- Cook the vegetables until the onions begin to caramelize. I know you will be tempted to stir and fidget with the vegetables, but trust me: let them sit a bit, stirring occasionally. It's the best way to get some good caramelization. Use a slotted spoon to remove the vegetables and set aside on a plate.
- Pat the beef chuck dry and sprinkle generously with salt and pepper. Don't be shy; it's a big piece of meat.
- If needed, melt 2 tablespoons of butter in dutch oven, letting it get nice and hot. The butter should shimmer. Sear the beef on each side for about 5 minutes -- don't fidget with it. It should be brown, not grey, and crispy on the edges. Remove beef and set aside.
- Pour 1/2 a bottle of red wine into the pot while still hot. Using a firm spatula, scrape up all the brown bits at the bottom of the pot. Return vegetables to the pot. Lay browned beef on top of vegetables.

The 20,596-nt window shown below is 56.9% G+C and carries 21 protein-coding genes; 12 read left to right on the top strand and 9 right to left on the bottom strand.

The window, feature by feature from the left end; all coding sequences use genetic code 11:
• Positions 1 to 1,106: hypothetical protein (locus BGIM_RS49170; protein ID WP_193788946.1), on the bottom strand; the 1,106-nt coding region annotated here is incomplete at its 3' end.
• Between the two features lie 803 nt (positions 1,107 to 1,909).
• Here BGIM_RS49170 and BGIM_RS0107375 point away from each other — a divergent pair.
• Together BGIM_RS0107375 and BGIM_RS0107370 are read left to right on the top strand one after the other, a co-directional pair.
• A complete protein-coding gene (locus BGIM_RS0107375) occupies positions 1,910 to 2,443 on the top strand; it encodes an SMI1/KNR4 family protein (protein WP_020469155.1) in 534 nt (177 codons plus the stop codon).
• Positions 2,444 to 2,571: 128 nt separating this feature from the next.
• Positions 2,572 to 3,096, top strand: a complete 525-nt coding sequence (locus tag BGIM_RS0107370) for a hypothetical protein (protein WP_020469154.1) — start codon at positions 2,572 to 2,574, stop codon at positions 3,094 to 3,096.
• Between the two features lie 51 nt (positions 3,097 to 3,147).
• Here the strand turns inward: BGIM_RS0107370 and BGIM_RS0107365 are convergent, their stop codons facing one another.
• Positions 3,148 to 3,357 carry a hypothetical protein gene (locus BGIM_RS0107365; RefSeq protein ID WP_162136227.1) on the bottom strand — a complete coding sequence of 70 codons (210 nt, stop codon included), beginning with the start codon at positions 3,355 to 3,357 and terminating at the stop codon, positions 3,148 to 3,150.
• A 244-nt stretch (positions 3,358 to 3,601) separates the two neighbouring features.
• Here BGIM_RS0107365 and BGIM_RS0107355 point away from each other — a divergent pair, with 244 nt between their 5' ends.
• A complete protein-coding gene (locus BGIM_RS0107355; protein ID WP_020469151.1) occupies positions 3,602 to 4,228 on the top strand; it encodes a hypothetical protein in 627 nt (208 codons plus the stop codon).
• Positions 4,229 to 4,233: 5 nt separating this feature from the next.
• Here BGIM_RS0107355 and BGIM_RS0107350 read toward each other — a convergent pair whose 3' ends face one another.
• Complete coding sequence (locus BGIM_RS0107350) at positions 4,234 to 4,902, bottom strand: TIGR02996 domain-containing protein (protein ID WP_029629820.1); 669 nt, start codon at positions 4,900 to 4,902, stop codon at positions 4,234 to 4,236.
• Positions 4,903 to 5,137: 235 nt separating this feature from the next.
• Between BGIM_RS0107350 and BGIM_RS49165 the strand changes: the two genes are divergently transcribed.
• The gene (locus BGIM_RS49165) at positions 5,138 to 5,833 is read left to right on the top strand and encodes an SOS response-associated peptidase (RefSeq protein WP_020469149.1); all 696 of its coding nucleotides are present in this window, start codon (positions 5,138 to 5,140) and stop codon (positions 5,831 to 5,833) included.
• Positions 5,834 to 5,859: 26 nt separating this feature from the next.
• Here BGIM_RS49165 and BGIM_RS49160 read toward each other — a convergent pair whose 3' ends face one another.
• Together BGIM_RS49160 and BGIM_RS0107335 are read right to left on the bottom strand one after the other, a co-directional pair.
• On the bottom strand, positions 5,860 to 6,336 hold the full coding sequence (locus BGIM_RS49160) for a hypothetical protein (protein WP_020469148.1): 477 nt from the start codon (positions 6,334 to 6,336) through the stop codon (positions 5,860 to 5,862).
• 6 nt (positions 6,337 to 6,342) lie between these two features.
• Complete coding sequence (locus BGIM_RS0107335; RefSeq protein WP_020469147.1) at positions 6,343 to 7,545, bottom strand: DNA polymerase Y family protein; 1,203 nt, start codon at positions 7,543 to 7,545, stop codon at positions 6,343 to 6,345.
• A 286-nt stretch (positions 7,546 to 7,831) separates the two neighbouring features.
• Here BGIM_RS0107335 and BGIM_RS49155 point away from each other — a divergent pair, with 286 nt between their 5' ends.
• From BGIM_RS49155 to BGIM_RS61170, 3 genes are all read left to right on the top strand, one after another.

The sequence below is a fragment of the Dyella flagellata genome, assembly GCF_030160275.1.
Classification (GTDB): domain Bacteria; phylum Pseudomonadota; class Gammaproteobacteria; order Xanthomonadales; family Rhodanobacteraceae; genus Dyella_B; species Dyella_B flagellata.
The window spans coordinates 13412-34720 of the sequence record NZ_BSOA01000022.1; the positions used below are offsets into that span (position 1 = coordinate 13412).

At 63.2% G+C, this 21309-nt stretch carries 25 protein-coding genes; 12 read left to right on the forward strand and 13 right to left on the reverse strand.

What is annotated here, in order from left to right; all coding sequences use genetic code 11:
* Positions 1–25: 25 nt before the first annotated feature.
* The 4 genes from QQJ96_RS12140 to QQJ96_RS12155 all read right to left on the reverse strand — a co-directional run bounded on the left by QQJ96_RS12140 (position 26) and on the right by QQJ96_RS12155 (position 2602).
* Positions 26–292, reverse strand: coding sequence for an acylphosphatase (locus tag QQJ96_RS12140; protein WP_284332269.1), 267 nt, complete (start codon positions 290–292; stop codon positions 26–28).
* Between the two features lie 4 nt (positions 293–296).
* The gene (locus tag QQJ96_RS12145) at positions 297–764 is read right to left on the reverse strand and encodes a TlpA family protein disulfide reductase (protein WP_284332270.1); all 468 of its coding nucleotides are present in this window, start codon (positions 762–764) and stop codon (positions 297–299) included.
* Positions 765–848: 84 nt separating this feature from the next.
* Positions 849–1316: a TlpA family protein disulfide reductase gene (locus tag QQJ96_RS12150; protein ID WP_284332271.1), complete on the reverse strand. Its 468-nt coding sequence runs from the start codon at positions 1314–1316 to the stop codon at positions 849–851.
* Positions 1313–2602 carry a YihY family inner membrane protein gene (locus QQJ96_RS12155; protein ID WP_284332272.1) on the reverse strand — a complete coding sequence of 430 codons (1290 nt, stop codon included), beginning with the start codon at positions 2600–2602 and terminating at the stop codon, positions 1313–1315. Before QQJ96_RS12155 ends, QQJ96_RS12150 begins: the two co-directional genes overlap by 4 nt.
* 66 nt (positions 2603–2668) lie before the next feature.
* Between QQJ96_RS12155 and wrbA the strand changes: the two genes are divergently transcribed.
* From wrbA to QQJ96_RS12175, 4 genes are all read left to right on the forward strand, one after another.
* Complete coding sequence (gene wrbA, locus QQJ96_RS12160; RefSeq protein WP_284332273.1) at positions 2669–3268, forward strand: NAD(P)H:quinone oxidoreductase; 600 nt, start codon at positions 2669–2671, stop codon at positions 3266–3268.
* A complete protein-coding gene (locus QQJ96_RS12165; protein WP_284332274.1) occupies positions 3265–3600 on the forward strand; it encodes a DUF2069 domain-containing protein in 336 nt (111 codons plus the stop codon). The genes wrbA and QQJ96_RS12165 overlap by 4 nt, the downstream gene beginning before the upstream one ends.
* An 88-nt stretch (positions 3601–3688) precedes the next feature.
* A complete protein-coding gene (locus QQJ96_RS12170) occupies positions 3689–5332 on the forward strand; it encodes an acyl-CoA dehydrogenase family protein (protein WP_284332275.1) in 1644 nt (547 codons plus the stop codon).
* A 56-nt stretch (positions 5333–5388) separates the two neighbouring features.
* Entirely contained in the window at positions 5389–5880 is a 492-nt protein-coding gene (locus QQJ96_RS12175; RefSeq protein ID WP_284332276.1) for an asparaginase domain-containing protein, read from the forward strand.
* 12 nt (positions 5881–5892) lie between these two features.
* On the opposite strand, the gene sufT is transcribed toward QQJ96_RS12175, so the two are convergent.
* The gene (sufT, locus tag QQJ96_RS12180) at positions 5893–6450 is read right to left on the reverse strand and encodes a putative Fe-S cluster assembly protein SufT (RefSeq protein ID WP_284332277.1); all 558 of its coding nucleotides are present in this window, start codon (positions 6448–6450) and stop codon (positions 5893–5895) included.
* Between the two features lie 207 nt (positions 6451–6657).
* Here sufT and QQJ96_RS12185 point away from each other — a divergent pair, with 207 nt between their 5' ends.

- Add fresh herbs, garlic and bay leaves. Tuck herbs into the liquid and bring to a boil.
- Cover and place in oven at 325 degrees for 3-4 hours or until tender. It should fall apart using a spoon, if it's still firm return to the oven and let it go another 30 minutes.
- Serve hot, but it makes great leftovers.
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Amount Per Serving: Calories: 550Total Fat: 21gSaturated Fat: 10gTrans Fat: 1gUnsaturated Fat: 11gCholesterol: 240mgSodium: 289mgCarbohydrates: 5gFiber: 1gSugar: 2gProtein: 74g